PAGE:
27 Mar How writing about real estate investing can change your point of view
Today we talk with Kieran Clair from Australian Property Investor magazine, who won an award for his real estate reporting. We get an interesting insight into how writing articles about real estate investing can change how you see property.
Kevin: A regular contributor to our show is Kieran Clair who does the news every week. Kieran, of course, is a very talented journalist who works at Australian Property Investor magazine and writes a number of the feature articles that we sometimes include as our feature stories in Real Estate Talk.
I’m pleased to say that Kieran took out a recent award in Queensland for having written the best article of the year 2014. He joins me. Kieran, congratulations.
Kieran: Thank you very much indeed.
Kevin: A very proud moment, I’m sure, and having been your avid follower over many years, looking at your articles in API, the series that you won the award for went into great detail about the property markets – in great depth and great research.
There must be a lot of time and effort goes into writing these articles.
Kieran: Certainly. We are afforded plenty of time to make sure we get down to the tintacks, right down into the detail for those articles. One of the things I really love about working at this magazine is that we’re always encouraged to get plenty of sources and try and be as balanced as possible in the articles. I think that being given those resources really helps a great deal.
Kevin: Yes, I’m sure it does, and you get to talk – like me – to a lot of really interesting people. I sometimes get very motivated when I talk to someone about how they’ve done a recent renovation or they bought their tenth property. I think “Wow!” It really motivates me. Do you find the same thing?
Kieran: Absolutely. My significant other – my wife – is a property valuer, so a lot of table talk about property occurs in our house. It’s pretty hard when you come away from talking to someone who is talking about syndicated investments or talking about small developments or even as you said, renovation, not to go home, sit around the table, and say “Hey, I’ve had some really good information today, and I think we could do something.”
I just wish there was always the time and funds to take on everything that comes into the imagination.
Kevin: Yes. I find that, too. It must have been I found that as a real estate agent, as well, going out and seeing so many great properties, there were so many that I wanted to buy, but you just simply can’t do them.
Have you learned much out of the experience of being with API in terms of how you research a particular market and the lessons we can learn from that as investors?
Kieran: Yes. I’ve certainly learned a great deal here. My previous experience in property valuation, whilst I was a specialist in property valuation, you also specialized in geographic areas, so I would only be a specialist in 15 suburbs in Brisbane. Coming here, you get an expanse; the whole country opens up to you and there are people out there who know a lot about our markets.
I think that the lessons to take away from here are really to do your research and seeking good independent advice. I think that the skill is to be able to realize when someone has your best interest at heart or someone is just wanting to impart knowledge to make you a better investor; they’re not looking to talk themselves up or have an agenda.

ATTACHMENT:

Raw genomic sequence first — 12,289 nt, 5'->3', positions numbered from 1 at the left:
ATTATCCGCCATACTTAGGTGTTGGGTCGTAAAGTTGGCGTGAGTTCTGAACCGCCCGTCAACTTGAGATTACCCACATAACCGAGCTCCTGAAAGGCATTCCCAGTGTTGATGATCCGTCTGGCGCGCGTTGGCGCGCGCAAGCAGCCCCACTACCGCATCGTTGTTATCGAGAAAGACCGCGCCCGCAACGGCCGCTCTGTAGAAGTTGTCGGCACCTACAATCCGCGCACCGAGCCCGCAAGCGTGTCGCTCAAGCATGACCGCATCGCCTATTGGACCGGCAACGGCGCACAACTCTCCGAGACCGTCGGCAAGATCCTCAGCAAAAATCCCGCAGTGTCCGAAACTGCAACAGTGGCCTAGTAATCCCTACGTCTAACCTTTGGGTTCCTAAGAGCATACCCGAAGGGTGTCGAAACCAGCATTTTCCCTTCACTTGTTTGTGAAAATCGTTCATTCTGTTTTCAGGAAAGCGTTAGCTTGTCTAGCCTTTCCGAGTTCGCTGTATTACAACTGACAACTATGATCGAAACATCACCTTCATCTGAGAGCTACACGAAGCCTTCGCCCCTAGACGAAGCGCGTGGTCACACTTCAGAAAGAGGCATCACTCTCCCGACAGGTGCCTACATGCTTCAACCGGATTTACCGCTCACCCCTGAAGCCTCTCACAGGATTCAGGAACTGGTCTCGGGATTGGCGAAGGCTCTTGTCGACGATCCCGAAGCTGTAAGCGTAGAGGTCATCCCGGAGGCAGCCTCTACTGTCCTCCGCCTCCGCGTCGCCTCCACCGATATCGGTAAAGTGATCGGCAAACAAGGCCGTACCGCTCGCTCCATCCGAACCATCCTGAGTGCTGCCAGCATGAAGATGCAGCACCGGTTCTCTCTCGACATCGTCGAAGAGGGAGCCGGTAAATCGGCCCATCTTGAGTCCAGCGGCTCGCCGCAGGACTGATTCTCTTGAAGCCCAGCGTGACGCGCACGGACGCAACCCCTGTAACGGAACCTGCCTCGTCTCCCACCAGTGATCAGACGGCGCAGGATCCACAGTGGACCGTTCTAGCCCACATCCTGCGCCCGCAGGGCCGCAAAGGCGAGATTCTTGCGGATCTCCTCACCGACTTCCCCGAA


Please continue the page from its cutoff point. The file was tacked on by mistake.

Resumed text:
I think independent advice is the one thing that is going to put you in very good stead when it comes to investing in property.
Kevin: I’m interested in a comment you made there about valuers and how you find a particular area, become a specialist in an area or a class of property. I thought that valuers were able to go across a broad range because they look at it fairly analytically.
Kieran: You will certainly find in the bigger firms nowadays that valuers are going to become specialists, particularly in geography. In the firm that I was in, for example, we would have had 25 valuers on staff doing residential property only, and they’ve divided up the capital city here in Queensland.
It’s actually a very effective way to conduct that sort of work because you become intensely informed in particular sales, particular properties, and the way that the market reacts to them.
That said, valuers need to have a very broad knowledge on how markets work. Most do. You have to keep up to date with your continuing professional development, etc., but certainly when you become a specialist in an area, it’s pretty impressive how you can sit and talk to anyone in the industry about a particular part of the geography and know it almost down to the house color.
Kevin: Do you think your experience at API over the last year or two has broadened your experience? If you were to go back as a valuer, would you be looking at it differently?
Kieran: Absolutely. I think that it’s opened up a whole different part of the property brain for me – the ability to talk about how markets are analyzed, how people look at statistics, looking at vacancy rates, etc., but also there’s this whole relativity thing that the valuer works in. If you become too centralized in your areas, you forget that there are suburbs out there with an average or median price of $1 million plus in Sydney.
That’s almost mind blowing for a Brisbane valuer who’s working in the outer western suburbs who’s putting property values of $200,000 to $400,000 dollars on most home. I think that you just get a better appreciation of how markets work and the way that people think when they’re buying.
Kevin: Lovely talking to you. Congratulations on your award. More great articles coming from you, as well, and it’s always good to have your input into our show every week.
Thanks for your time, Kieran.
Kieran: Thank you for being so generous with me, as well.